Organic free-range chicken bones from Pitman Family Farms because sourcing animals that eat their native diet helps create a broth closest to our native diet. What an animal eats affects the nutrition they provide. There is no comparison between conventional and consciously-raised animal sources. The organic bones are free of the toxins (hormones, GMOs, antibiotics, etc.) often found in feedlot animals and provide clean nutrition in the form of collagen, gelatin, amino acids, and minerals. Organic free-range chicken feet are added for an extra dose of collagen.
Apple Cider Vinegar
Unfiltered, because it is unrefined and the most nutritional. The acid helps to pull nutrients from the bones and into the broth.
Redmond’s Real Salt, because it is balancing to the body and full of minerals. We are not shy about the use of salt in our recipes, but the right kind of salt is necessary if it is to be considered healthy. Salt is an essential nutrient in the human body and very misunderstood. The ways in which we need and use sodium for optimal health are too numerous to list, but here is one fun fact: sodium is necessary for a robust immune system, used to kill bacteria, worms, viruses, fungus, microorganisms and to ward off other pathogens. You could say it is nature's cleansing agent. Mineral-rich Redmond's Real Salt is far better than other salts in balancing and replacing important electrolytes.
The Ingredients We Add:
Added for flavor and for the bio-nutrients found in their flesh and skins. Onions can be exposed to heat as soon as they are chopped without losing any of their health benefits. Once fully cooked, at least 30% of their quercetin, a compound being investigated for its antiviral, antibacterial, and anticancer properties, is transferred to the broth.*
Added for flavor and for the higher bioavailability of their nutrients when cooked and boiled into the broth.*
Added for flavor and as an excellent source of vitamin K, a fat-soluble vitamin needed for the complete synthesis of certain proteins required for blood coagulation and binding of calcium in bone and other tissues, and molybdenum which acts as a catalyst for enzymes facilitating the breakdown of certain amino acids in the body.
Added for its “superfood” status and high nutritional value including glucosinolates, calcium, vitamin C, antioxidants, and other phytonutrients. Kale is the most beneficial vegetable in the crucifer family with research showing that it is very effective for preventing and slowing the growth of cancer.*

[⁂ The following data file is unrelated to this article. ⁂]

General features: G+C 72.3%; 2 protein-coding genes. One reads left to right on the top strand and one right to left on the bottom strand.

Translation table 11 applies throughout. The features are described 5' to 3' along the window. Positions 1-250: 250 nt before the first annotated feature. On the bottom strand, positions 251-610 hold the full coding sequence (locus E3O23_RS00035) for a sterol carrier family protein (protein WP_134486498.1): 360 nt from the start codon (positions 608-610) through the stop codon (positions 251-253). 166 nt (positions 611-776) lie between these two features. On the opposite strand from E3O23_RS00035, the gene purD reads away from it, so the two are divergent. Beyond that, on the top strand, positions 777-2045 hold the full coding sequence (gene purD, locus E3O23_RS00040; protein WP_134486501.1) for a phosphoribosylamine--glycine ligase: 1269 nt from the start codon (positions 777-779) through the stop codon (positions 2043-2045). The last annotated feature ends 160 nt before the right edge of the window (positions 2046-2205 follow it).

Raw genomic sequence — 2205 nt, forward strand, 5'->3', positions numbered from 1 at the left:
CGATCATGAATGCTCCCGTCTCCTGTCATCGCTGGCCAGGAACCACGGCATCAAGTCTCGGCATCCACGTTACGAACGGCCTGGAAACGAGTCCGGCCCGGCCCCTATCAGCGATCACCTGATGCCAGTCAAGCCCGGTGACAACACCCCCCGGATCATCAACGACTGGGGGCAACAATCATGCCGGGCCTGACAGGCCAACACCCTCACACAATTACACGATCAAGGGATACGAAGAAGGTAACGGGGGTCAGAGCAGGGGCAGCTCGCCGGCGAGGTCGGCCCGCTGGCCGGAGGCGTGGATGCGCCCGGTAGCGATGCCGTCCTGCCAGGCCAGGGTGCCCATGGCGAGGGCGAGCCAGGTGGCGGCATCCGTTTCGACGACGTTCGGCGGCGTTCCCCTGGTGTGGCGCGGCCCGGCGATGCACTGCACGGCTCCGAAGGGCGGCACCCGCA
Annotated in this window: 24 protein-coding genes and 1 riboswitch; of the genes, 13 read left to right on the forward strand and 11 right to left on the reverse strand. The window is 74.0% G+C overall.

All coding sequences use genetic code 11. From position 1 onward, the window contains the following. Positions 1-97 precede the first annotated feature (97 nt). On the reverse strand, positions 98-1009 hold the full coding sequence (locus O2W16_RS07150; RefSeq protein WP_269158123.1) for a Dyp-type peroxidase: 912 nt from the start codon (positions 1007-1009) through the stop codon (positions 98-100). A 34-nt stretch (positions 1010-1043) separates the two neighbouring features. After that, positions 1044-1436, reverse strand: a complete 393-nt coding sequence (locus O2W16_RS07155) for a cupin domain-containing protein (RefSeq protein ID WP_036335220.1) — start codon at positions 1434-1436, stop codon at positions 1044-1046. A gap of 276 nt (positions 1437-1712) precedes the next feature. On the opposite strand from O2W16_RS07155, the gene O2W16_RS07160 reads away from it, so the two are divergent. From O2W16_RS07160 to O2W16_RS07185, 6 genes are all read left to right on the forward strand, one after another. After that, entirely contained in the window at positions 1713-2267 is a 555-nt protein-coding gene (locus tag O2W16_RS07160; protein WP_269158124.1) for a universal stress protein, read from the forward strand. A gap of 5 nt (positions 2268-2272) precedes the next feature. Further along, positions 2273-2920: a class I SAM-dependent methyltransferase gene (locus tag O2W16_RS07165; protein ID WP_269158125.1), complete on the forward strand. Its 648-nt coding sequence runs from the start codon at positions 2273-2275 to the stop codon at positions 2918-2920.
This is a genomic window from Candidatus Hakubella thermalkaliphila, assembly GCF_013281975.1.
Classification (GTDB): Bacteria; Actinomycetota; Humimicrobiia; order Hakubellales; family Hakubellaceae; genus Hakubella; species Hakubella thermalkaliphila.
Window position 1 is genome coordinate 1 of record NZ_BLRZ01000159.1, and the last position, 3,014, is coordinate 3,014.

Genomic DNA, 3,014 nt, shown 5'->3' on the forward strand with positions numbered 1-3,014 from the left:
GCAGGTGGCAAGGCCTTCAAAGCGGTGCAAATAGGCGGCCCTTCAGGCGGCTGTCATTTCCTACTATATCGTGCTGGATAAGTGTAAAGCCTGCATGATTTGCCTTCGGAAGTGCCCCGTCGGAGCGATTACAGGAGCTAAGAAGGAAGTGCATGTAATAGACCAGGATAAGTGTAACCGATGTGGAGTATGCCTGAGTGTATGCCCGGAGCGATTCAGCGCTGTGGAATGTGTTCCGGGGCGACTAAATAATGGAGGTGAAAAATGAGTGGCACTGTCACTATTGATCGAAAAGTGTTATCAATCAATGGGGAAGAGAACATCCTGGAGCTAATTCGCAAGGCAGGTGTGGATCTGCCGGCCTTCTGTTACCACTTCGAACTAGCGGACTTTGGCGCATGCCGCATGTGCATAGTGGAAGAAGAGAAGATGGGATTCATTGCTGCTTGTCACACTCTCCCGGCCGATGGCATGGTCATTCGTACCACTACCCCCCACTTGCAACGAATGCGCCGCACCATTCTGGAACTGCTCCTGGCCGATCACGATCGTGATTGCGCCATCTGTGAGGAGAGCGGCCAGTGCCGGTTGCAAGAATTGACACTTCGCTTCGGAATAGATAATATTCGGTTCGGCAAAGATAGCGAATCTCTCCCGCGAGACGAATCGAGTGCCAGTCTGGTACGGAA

Added for flavor and for its superfood status being an excellent source of vitamin K, C, A, folate, iron, and flavonoids. Herbs are full of micronutrients and parsley is a nutritional powerhouse. It is known to bind and purge heavy metals from the body, cleanse and purify the tissues, organs and blood; improve digestion and guard against free radical damage.
Whole clove added for flavor and for its superfood status and proven (and promising) properties including antioxidant, antibacterial, antiviral, anticlotting, and anticancer. We follow the "press, then rest" method before adding garlic to the broth to preserve its medicinal properties - namely allicin - which can otherwise be destroyed by the heat.*
Add for umami (mouth feel) and for its superfood status containing high amounts of iodine, iron, vitamins C and A, minerals, and enzymes. Kombu is a sea vegetable known to reduce blood cholesterol and hypertension, support thyroid function (iodine), help to carry oxygen to the cells (iron), support the bones and teeth (calcium), and support the eyes and immune system (C and A). We source our kombu from the cold waters of the upper East Coast, US, to eliminate concerns of possible toxins and/or radiation in seaweed sourced from Asia.
Added for the deep nourishing flavor tones it lends to the broth and for its excellent levels of iron, manganese, vitamins and minerals. Cumin belongs to an exclusive group of spices revered as most anti-inflammatory.
Shitake Mushroom Extract
The extract offers an earthy flavor and a dose of medicinal nutrients including B vitamins, niacin, choline, folate, minerals, unique phytonutrients, and immune-supportive components called polysaccharide glucans.
Turmeric Root / Coriander / Thyme
Used for flavor and for their powerful antioxidant and anti-inflammatory nutrients. Turmeric, in particular, is known as a superfood and is used medicinally for many inflammatory conditions.
Used for flavor and because of its antioxidant nutrients. The capsaicin in cayenne is known to have antiviral, antibiotic and diaphoretic properties that boost the immune system.
Used for flavor and as an antioxidant for 100% natural preservation of the broth and its nutrients.
*Reference: Robinson, Jo. Eating on the Wild Side NYC: Hachette Book Group, 2013. Print.